WASHINGTON (AFP) - Hillary Clinton sought to move past the email controversy dogging her presidential campaign on Friday (July 8), placing some of the blame on other officials for sending her classified information.
Speaking during an interview with CNN, the presumptive Democratic nominee said her use of a private email account as secretary of state was a "mistake." "That is something that, at the time... seemed like a convenience, but it was the wrong choice," she added. "I am certainly relieved and glad that the investigation has concluded."
FBI chief James Comey on Tuesday recommended that no charges be brought over Clinton's email use during her time as State Department chief from 2009 to 2013. The Justice Department on Wednesday accepted the recommendation, bringing the probe to an end.
However, Comey said the FBI investigation had found Clinton was "extremely careless" in sending classified information via her personal email account, and that 110 emails had contained classified information.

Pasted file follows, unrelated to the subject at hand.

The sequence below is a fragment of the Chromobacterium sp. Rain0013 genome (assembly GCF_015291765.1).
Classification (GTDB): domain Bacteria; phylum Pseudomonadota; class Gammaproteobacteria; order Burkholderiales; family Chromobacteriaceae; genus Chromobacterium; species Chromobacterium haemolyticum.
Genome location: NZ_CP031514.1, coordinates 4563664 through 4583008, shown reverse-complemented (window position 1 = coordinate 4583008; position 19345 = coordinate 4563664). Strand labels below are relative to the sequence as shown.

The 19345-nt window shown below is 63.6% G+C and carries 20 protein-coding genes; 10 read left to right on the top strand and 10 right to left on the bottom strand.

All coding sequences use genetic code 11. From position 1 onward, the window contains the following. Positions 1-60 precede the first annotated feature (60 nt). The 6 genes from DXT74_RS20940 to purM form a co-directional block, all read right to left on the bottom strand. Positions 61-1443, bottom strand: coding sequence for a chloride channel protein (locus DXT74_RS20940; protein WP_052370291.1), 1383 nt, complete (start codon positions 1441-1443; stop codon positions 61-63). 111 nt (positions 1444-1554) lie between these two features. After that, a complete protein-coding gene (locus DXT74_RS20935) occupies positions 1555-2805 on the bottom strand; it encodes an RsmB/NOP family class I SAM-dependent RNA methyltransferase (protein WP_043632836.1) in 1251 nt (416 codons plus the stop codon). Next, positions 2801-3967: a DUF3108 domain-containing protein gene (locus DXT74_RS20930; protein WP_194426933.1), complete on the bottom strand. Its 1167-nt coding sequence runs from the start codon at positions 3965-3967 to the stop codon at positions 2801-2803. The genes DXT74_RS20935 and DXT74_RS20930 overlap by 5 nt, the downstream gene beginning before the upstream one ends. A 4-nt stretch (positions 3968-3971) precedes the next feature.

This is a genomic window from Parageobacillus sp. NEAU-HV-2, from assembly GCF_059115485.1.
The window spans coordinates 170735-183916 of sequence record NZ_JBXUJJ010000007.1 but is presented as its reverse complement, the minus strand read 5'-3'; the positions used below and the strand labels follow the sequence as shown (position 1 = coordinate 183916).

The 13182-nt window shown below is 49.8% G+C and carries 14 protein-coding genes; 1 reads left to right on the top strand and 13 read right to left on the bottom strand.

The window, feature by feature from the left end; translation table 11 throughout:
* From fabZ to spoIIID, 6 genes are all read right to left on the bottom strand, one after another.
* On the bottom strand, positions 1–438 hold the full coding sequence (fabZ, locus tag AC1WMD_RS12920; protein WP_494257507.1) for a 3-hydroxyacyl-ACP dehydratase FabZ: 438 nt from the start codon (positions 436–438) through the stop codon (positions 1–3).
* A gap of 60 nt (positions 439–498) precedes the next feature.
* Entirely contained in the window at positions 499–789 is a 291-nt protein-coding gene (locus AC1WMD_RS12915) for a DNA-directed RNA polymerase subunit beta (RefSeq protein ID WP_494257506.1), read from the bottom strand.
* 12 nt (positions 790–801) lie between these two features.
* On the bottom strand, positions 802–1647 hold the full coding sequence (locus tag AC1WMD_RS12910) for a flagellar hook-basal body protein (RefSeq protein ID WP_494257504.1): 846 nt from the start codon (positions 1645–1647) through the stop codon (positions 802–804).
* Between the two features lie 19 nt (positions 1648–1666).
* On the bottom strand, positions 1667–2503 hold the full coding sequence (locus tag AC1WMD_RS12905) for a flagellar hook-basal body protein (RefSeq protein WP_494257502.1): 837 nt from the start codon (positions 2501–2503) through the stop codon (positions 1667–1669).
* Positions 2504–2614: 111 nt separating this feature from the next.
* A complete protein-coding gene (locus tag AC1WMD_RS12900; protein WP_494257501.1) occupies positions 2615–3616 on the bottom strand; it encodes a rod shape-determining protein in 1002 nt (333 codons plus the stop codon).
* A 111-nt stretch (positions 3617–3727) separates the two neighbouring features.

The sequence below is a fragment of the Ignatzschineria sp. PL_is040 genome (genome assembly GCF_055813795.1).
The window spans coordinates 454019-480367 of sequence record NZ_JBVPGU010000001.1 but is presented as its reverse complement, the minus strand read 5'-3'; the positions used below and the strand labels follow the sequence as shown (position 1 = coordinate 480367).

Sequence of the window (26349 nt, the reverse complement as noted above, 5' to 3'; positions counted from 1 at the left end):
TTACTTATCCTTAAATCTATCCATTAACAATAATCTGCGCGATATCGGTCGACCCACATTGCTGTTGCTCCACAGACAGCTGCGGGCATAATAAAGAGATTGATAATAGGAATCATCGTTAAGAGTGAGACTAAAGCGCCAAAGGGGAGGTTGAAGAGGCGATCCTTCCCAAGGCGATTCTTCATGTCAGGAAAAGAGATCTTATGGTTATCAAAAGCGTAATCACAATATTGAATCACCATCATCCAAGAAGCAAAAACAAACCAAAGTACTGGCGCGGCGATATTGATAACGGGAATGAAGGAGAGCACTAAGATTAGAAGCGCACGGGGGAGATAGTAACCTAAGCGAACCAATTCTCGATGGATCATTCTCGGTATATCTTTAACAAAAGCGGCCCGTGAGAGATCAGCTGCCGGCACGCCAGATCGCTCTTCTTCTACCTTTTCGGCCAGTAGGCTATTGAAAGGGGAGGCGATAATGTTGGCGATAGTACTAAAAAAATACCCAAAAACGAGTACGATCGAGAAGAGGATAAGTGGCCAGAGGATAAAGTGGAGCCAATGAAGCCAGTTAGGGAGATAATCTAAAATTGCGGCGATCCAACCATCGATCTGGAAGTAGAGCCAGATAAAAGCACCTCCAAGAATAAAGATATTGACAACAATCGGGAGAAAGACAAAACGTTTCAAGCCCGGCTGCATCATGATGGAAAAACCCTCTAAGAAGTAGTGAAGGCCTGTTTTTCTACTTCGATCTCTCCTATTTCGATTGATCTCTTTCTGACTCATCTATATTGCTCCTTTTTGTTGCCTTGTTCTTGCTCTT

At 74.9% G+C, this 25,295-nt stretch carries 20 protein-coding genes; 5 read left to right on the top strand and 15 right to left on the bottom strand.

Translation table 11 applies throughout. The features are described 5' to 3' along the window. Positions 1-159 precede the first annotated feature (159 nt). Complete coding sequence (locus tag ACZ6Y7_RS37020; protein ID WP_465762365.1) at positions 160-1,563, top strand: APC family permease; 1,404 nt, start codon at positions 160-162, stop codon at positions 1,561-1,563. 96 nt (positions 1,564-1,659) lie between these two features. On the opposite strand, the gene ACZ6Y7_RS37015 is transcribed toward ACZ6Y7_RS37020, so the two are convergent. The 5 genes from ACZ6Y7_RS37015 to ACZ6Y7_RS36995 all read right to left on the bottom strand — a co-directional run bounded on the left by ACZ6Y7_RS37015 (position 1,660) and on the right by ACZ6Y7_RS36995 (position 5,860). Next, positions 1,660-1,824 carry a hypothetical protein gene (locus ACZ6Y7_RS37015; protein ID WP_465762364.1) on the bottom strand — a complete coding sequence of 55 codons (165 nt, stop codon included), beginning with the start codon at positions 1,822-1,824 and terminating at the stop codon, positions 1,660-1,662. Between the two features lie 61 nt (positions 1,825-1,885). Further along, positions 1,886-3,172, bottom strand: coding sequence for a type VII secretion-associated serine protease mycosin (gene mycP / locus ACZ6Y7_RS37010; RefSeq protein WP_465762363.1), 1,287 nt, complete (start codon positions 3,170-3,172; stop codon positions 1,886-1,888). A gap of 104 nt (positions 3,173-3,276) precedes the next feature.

Clinton had said there were none whose content was classified at the time they were written.
In her interview Friday Clinton deflected some of the blame toward "people in government, mostly in the State Department" with whom she communicated "who did not believe they were sending any material that was classified."
"I do not think they were careless," she said. "I just believe that the material... was being communicated by professionals, many with years of handling sensitive classified material, (who) did not believe that it was."
Comey's rebuke of Clinton fanned the controversy and could still complicate her increasingly tight race against Republican rival Donald Trump.
He and other Republicans have cried foul over the lack of charges, alleging that Clinton's influence helped her escape criminal proceedings.
Clinton on Friday maintained she was unaware at the time that she had sent classified information.
"I certainly did not believe that I received or sent any material that was classified," she said, adding that emails containing classified information were "not marked or were marked inaccurately." The State Department said Thursday it will reopen its internal investigation into whether Clinton compromised her handling of classified material.